A common virus in young children is increasing in the United States and raising fears that hospitals could be overwhelmed this year by potential winter spikes in flu and COVID-19.
Respiratory syncytial virus (RSV) is extremely common, with almost everyone having been exposed to the pathogen before the age of 2. In healthy adults and older children, RSV usually causes mild cold-like symptoms that resolve with moderate rest and self-care.
Young children, especially those younger than 6 months, have the highest risk of developing severe cases that can lead to hospitalization.
There is currently no vaccine available against RSV, and the only treatment is monoclonal antibodies, usually reserved for extremely high-risk cases, including infants born prematurely or those with chronic heart and lung diseases.
Data from the Centers for Disease Control and Prevention (CDC) shows that more than 4,000 cases of RSV are being reported each week recently, similar to the last major outbreak, which was in the summer of 2021.
“We still expect it to start showing up in late November and peak in December, January, then decline in March, April,” Diego Hijano, an infectious disease specialist at Children’s Research Hospital, told The Hill. St. Jude.
“That hasn’t been the case for the past few years, where we had an outbreak over the summer and then little activity at first,” Hijano said. “We have already seen above what we expect for October of any given year in terms of RSV locally and across the country. So certainly that’s a concern as we head into winter with COVID, flu and RSV.
The CDC predicts that cases have already started to decline, though information is incomplete and subject to change.
Like the flu virus, exposure to RSV has been lower in recent years as people work from home and keep their children out of child care during the coronavirus pandemic.
At St. Jude in Memphis, where he is based, Hijano said he is seeing an equal number of cases of COVID-19, influenza and RSV.
“It’s concerning, you know, because it’s definitely going to overwhelm the emergency department and the health care system as these trends continue,” he said.
As The Washington Post reported this week, several DC-area children’s hospitals have already reached capacity in response to spikes in RSV and the common cold.
Juan Salazar, the vice president of Connecticut Children’s Medical Center, told NBC’s “Today” on Thursday that in his more than 30-year career, he had never seen this level of viral transmission or the need for hospitalization for RSV. Salazar said his hospital is considering temporary units on its lawn, as well as the use of state and National Guard resources.
Kristin Moffitt, an infectious disease specialist at Boston Children’s Hospital, said she believes her hospital is prepared for a potential increase in cases. Speaking to The Hill, Moffitt noted that the sharp rise in virus cases has yet to be seen where she works, but said the North East should soon expect a slight increase.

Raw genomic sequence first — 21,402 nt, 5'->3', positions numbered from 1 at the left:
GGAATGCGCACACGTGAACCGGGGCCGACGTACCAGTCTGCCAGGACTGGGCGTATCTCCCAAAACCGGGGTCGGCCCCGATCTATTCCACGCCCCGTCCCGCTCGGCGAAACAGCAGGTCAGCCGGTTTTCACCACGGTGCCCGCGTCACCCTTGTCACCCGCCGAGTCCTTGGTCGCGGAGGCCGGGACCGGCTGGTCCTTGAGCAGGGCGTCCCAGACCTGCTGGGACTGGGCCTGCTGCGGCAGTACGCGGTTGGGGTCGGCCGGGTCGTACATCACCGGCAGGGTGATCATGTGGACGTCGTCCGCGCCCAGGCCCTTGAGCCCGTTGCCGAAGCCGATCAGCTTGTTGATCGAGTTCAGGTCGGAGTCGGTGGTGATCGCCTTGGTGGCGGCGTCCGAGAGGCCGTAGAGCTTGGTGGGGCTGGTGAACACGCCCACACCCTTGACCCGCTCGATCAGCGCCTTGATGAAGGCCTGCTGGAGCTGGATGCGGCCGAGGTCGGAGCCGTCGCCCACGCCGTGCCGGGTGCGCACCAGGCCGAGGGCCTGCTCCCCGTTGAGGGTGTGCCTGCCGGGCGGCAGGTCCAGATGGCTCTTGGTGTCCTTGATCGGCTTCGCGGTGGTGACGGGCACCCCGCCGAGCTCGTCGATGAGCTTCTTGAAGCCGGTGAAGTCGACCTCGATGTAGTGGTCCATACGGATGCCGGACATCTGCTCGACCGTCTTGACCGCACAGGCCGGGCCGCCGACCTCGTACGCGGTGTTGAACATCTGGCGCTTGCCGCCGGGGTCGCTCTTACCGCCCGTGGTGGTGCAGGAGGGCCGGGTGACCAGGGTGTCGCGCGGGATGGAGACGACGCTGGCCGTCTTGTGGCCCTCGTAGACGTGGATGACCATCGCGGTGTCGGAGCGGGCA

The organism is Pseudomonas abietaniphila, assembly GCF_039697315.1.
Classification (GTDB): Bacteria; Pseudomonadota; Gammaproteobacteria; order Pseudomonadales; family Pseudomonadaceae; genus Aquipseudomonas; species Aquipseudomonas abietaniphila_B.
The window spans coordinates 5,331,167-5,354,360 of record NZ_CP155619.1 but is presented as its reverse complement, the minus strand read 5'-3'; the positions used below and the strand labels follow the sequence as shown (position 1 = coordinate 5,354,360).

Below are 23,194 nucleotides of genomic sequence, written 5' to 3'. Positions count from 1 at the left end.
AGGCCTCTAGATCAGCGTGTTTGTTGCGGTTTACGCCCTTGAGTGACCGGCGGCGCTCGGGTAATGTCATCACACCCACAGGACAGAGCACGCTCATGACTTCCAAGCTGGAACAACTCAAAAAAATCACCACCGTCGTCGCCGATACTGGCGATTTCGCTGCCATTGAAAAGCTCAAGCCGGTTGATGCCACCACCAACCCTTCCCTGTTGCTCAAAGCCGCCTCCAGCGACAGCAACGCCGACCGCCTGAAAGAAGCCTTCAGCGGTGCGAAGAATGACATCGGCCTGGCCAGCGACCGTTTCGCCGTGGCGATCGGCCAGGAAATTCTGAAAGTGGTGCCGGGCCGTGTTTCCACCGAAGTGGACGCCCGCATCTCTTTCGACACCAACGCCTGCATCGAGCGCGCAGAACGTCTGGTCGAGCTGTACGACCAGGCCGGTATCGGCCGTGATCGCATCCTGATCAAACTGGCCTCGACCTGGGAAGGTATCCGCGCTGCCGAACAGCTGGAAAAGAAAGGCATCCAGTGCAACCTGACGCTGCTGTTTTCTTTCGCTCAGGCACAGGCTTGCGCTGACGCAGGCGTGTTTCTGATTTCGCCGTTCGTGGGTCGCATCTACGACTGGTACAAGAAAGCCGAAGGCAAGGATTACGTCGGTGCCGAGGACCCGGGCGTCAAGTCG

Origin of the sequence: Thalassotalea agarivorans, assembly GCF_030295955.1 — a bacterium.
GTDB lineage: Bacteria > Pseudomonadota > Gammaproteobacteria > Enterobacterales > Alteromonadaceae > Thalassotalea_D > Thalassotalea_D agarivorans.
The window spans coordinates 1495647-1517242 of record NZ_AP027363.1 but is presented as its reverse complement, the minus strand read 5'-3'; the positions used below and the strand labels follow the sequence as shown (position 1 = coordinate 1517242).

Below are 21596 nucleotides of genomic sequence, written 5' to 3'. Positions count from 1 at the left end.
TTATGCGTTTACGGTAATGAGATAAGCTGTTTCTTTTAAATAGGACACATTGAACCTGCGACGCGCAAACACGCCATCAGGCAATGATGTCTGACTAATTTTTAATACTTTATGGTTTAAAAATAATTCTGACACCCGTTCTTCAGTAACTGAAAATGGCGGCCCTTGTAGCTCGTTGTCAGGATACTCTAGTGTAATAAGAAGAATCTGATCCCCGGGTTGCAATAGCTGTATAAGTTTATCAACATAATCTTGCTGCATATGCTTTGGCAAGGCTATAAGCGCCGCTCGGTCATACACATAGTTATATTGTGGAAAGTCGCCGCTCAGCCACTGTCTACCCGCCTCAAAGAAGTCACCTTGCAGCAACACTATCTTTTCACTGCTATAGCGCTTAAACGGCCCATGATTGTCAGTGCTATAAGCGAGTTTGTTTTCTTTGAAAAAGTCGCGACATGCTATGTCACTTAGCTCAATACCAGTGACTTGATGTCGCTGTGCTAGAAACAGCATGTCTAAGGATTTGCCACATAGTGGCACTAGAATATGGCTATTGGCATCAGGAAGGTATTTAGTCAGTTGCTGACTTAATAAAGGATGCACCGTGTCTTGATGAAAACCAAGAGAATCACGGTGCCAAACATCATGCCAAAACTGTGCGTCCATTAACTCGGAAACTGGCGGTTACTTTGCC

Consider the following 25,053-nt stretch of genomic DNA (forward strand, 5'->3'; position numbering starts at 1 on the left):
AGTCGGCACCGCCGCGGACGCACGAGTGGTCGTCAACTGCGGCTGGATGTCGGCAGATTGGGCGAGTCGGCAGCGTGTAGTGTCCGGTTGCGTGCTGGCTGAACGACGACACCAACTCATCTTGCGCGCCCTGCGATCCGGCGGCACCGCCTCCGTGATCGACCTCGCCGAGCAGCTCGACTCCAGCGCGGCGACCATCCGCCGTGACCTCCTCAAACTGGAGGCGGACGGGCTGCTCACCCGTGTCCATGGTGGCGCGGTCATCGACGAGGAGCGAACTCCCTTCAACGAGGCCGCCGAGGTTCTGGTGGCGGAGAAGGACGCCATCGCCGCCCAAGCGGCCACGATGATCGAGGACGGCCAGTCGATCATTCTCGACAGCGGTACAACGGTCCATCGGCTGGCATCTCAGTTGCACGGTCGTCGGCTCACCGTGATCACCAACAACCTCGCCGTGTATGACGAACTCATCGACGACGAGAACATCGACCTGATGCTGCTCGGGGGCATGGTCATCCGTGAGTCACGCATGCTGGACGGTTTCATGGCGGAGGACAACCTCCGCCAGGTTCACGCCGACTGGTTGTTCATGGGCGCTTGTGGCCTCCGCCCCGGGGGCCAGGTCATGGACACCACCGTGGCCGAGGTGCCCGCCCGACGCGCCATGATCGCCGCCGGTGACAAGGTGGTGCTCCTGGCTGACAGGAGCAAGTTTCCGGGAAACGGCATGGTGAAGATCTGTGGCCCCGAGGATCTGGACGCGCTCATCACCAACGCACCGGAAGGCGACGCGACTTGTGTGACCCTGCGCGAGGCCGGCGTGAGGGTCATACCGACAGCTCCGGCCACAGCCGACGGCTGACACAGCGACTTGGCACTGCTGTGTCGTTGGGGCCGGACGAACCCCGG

“I can only speak for my hospital. We’re very, very adaptable,” Moffitt said. “And frankly, children’s hospitals and pediatric emergency rooms have been adjusting for two and a half years now to what has been a real – especially in the last year and a half – a real incredible increase in utilization pediatric care, emergencies.”
“I’m not terribly worried that we can’t meet demand if needed and if there’s a real increase in pediatric hospitalizations,” Moffitt added.
She said the recent change in the annual resurgence of RSV cases has presented a potential challenge in treating severe cases. Monoclonal antibodies do not last very long and must be ordered monthly. RSV’s earlier predictability had allowed hospitals to order enough treatments ahead of time, but Moffitt said the earlier push increased the chance a hospital wouldn’t have enough on hand.
With no vaccines available for the virus and no single viable treatment, infectious disease experts who spoke to The Hill said the best way for parents to approach this season of respiratory viral spread is to limit and prevent potential exposure in general.
Hijano noted that wearing a mask, especially in daycares and preschools, is almost forgotten now. Recognizing that this option can be difficult for parents to consider, he advised keeping children home if they are sick to avoid the potential spread of any virus in the community.
“As for daily life, stay home if you are sick, wash your hands and avoid coughing into each other,” Hijano said.
Moffitt said parents should make sure they are aware that people who are in close contact with their young children feel healthy themselves. She added that parents could also take the extra step of asking people outside their household not to kiss their babies, as respiratory secretions from the mouth are a common route of transmission.
She added that parents of a young infant as well as a toddler should also make sure their toddler is clean and symptom-free before interacting with their younger siblings, as toddlers are often exposed to daycare or playgroups.
“I think parents can make decisions about their risk tolerance,” Moffitt said. “Steps like this can help not eliminate but at least decrease the possibility of exposure for infants.”
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